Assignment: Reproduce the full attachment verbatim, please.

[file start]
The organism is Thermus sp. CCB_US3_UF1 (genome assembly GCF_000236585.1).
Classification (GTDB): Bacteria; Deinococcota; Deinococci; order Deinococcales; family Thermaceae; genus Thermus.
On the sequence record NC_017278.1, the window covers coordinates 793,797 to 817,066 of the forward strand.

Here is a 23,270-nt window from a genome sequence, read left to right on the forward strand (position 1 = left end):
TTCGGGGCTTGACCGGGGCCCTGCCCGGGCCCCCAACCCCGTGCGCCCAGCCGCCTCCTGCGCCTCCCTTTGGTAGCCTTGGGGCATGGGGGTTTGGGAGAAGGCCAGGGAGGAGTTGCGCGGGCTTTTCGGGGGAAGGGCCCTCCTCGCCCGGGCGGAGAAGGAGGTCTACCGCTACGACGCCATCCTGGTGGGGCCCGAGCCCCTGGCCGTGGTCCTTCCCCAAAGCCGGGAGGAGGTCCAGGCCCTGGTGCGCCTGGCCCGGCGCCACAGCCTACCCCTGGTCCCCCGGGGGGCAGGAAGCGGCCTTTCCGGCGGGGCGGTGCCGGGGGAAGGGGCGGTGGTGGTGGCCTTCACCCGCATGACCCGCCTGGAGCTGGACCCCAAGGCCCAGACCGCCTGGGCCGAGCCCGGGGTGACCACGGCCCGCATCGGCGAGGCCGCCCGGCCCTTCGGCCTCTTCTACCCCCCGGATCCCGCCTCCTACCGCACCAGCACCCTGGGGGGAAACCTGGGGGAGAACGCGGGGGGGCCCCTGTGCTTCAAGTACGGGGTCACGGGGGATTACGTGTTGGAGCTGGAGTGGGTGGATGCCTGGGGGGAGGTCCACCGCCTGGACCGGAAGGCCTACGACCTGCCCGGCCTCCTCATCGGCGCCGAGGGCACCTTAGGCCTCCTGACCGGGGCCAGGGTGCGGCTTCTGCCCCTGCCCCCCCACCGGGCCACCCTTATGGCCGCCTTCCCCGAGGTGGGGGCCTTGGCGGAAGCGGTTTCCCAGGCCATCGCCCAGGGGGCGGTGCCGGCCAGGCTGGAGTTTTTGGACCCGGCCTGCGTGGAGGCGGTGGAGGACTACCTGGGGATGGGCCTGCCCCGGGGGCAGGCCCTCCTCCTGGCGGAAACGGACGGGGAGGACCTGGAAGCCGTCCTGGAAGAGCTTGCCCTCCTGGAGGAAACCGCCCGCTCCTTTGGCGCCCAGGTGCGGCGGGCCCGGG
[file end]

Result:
The organism is Thermus sp. CCB_US3_UF1 (genome assembly GCF_000236585.1).
Classification (GTDB): Bacteria; Deinococcota; Deinococci; order Deinococcales; family Thermaceae; genus Thermus.
On the sequence record NC_017278.1, the window covers coordinates 793,797 to 817,066 of the forward strand.

Here is a 23,270-nt window from a genome sequence, read left to right on the forward strand (position 1 = left end):
TTCGGGGCTTGACCGGGGCCCTGCCCGGGCCCCCAACCCCGTGCGCCCAGCCGCCTCCTGCGCCTCCCTTTGGTAGCCTTGGGGCATGGGGGTTTGGGAGAAGGCCAGGGAGGAGTTGCGCGGGCTTTTCGGGGGAAGGGCCCTCCTCGCCCGGGCGGAGAAGGAGGTCTACCGCTACGACGCCATCCTGGTGGGGCCCGAGCCCCTGGCCGTGGTCCTTCCCCAAAGCCGGGAGGAGGTCCAGGCCCTGGTGCGCCTGGCCCGGCGCCACAGCCTACCCCTGGTCCCCCGGGGGGCAGGAAGCGGCCTTTCCGGCGGGGCGGTGCCGGGGGAAGGGGCGGTGGTGGTGGCCTTCACCCGCATGACCCGCCTGGAGCTGGACCCCAAGGCCCAGACCGCCTGGGCCGAGCCCGGGGTGACCACGGCCCGCATCGGCGAGGCCGCCCGGCCCTTCGGCCTCTTCTACCCCCCGGATCCCGCCTCCTACCGCACCAGCACCCTGGGGGGAAACCTGGGGGAGAACGCGGGGGGGCCCCTGTGCTTCAAGTACGGGGTCACGGGGGATTACGTGTTGGAGCTGGAGTGGGTGGATGCCTGGGGGGAGGTCCACCGCCTGGACCGGAAGGCCTACGACCTGCCCGGCCTCCTCATCGGCGCCGAGGGCACCTTAGGCCTCCTGACCGGGGCCAGGGTGCGGCTTCTGCCCCTGCCCCCCCACCGGGCCACCCTTATGGCCGCCTTCCCCGAGGTGGGGGCCTTGGCGGAAGCGGTTTCCCAGGCCATCGCCCAGGGGGCGGTGCCGGCCAGGCTGGAGTTTTTGGACCCGGCCTGCGTGGAGGCGGTGGAGGACTACCTGGGGATGGGCCTGCCCCGGGGGCAGGCCCTCCTCCTGGCGGAAACGGACGGGGAGGACCTGGAAGCCGTCCTGGAAGAGCTTGCCCTCCTGGAGGAAACCGCCCGCTCCTTTGGCGCCCAGGTGCGGCGGGCCCGGG